Coral Reefs Threatened by Mysterious Disease Compared to Ebola

From Martin County out past Key West, a mysterious disease is attacking the stony coral reefs of Florida, liquifying them from the inside out and leaving nothing visible but patches of skeleton.

Known as Stony Coral Tissue Loss Disease (SCTLD), National Marine Sanctuaries says that since 2014, SCTLD has infected 150 square miles of stony coral, including practically half of the stony coral species that help comprise the Florida Reef Tract. That includes five species that are on the Endangered Species list.

The cause of the disease is unknown, although a bacterial pathogen of some kind is suspected. SCTLD carries with it a mortality rate of 66 to 100 percent. Once the disease sets in, it will likely destroy the colony within weeks to a month.

According to the National Ocean Service, stony corals lay the foundations for and build up reef structures. The coral polyps, tiny animals related to anemones, exude a skeleton of calcium carbonate. As old colonies die off and new ones are formed on top of them, the coral reef grows.

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Some coral reefs, such as these in Key West, are in danger of being wiped out by a mysterious disease. Getty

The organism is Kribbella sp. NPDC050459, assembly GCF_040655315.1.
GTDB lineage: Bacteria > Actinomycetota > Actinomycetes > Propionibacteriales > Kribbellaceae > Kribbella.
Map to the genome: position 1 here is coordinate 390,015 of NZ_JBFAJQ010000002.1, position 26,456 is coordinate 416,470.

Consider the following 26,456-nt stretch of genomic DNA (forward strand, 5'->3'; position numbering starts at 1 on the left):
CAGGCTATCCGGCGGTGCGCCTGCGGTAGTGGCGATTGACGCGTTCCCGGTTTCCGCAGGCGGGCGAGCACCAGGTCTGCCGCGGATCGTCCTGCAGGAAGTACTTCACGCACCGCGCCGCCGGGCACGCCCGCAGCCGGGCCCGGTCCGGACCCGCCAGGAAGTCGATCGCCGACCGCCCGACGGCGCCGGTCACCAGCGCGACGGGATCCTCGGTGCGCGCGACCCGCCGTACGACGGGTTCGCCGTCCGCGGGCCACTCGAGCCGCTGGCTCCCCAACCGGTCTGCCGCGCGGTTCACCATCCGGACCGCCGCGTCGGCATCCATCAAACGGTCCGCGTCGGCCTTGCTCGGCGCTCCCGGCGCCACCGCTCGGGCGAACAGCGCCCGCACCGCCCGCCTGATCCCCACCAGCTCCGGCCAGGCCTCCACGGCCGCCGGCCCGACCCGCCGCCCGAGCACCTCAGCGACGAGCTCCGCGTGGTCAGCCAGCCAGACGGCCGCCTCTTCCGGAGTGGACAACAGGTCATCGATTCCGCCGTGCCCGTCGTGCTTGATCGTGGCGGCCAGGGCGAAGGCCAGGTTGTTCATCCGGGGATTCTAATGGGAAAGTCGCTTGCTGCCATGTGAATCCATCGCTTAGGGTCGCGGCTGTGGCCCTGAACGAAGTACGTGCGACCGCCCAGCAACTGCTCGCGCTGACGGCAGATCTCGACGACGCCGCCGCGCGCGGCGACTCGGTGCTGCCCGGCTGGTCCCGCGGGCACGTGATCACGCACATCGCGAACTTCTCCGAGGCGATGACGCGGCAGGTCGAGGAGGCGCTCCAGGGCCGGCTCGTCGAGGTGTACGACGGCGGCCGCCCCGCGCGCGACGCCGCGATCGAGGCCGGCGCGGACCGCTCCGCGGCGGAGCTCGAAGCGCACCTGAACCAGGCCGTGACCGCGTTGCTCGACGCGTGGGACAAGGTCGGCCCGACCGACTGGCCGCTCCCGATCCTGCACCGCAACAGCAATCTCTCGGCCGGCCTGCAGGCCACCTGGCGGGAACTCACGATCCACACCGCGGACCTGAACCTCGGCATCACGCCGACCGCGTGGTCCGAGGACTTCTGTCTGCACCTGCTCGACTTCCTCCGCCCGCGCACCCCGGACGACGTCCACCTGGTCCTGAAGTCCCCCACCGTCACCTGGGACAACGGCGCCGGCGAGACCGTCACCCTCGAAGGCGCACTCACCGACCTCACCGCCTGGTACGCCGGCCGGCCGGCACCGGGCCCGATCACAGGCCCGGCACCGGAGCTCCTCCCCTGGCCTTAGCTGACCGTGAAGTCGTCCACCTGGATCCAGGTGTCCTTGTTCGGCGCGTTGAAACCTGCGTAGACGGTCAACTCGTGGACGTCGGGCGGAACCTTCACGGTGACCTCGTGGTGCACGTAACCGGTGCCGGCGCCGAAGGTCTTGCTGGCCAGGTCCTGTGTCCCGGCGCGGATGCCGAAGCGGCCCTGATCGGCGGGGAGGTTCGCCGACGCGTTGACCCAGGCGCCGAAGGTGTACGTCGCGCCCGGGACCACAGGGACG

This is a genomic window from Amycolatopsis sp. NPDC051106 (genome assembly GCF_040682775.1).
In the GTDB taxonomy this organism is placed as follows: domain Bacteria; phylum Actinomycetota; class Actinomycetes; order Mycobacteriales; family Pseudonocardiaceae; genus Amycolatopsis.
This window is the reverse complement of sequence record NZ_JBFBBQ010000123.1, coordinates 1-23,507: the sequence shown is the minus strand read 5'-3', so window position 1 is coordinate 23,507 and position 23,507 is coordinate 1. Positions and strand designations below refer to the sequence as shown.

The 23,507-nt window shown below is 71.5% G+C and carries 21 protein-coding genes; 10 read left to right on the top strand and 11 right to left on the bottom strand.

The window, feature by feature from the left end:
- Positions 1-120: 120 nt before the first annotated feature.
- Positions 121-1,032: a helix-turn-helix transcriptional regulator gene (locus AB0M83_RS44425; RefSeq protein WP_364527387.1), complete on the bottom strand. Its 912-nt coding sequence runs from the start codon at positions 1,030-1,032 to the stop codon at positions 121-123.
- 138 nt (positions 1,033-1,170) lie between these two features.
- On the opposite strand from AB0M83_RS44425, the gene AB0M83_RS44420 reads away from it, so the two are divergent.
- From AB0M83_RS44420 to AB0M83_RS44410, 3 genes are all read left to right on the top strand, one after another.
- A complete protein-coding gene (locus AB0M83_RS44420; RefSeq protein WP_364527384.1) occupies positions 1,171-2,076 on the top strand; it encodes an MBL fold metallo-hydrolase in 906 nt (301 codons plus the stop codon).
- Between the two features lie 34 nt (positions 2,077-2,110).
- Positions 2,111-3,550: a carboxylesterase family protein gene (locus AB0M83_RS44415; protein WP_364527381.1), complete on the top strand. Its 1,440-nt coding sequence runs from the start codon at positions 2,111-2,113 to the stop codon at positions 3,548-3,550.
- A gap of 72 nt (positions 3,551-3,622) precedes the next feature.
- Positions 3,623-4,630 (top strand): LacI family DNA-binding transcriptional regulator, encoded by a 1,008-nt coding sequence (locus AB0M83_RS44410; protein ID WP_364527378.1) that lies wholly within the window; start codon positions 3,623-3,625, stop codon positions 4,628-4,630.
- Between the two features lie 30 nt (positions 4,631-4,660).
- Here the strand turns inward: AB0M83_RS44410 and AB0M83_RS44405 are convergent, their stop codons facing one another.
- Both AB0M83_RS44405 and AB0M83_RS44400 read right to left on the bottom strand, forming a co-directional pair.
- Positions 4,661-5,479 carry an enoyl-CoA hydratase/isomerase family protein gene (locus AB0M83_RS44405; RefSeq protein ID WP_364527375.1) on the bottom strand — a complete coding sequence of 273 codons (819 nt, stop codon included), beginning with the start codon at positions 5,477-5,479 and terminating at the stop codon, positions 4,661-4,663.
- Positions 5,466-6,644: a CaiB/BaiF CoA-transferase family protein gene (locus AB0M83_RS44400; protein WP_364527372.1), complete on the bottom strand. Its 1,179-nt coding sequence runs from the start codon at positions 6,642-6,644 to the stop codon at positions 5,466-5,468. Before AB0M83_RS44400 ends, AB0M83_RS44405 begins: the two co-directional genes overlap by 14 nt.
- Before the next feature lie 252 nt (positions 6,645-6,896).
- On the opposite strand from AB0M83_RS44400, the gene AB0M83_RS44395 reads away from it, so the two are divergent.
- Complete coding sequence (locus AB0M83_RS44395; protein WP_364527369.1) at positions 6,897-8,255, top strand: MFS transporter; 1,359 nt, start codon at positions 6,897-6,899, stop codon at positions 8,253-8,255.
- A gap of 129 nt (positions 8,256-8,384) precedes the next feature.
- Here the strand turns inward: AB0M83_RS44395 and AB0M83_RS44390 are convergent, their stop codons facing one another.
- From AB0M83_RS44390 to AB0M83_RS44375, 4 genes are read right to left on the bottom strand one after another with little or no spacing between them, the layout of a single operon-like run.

SCTLD is also ravaging the reefs in the Caribbean. Marilyn Brandt of the University of the Virgin Islands told Reuters, "I have never seen anything that affects so many species, so quickly and so viciously—and it just continues."

Breaking the general rule about never touching a coral reef, Brandt's team has started removing diseased bits with a hammer and chisel. Like deadheading a flowering plant, the hope is that when the diseased section of the coral reef is removed, the rest of the reef will thrive.

While there is currently no cure for SCTLD, scientists are trying to figure out how to treat it.

Dr. Andy Bruckner, research coordinator for the Florida Keys National Marine Sanctuary, says, "NOAA scientists are working with partners to identify a pathogen that causes the tissue loss, better characterize transmission of the disease, and understand the patterns of spread throughout the reef and overall impacts of the disease."

Tissue samples are being taken to help identify potential pathogens. Researchers are also keeping track of conditions in the ecosystem, such as water temperature, water quality and sedimentation.

Scientists are also working to create gene banks for specific species of coral, such as pillar coral. When a cure for the disease is found, the corals could be placed along the reef.

Keeping the coral reef in place is financially beneficial to Florida. In the Keys, 58 percent of all the jobs are related to marine activities. These jobs lead to $3.38 billion in income and sales annually.

Meanwhile, SCTLD maintains its inexorable spread. Marilyn Brandt says, "This thing is more like Ebola. It's a killer, and we don't know how to stop it."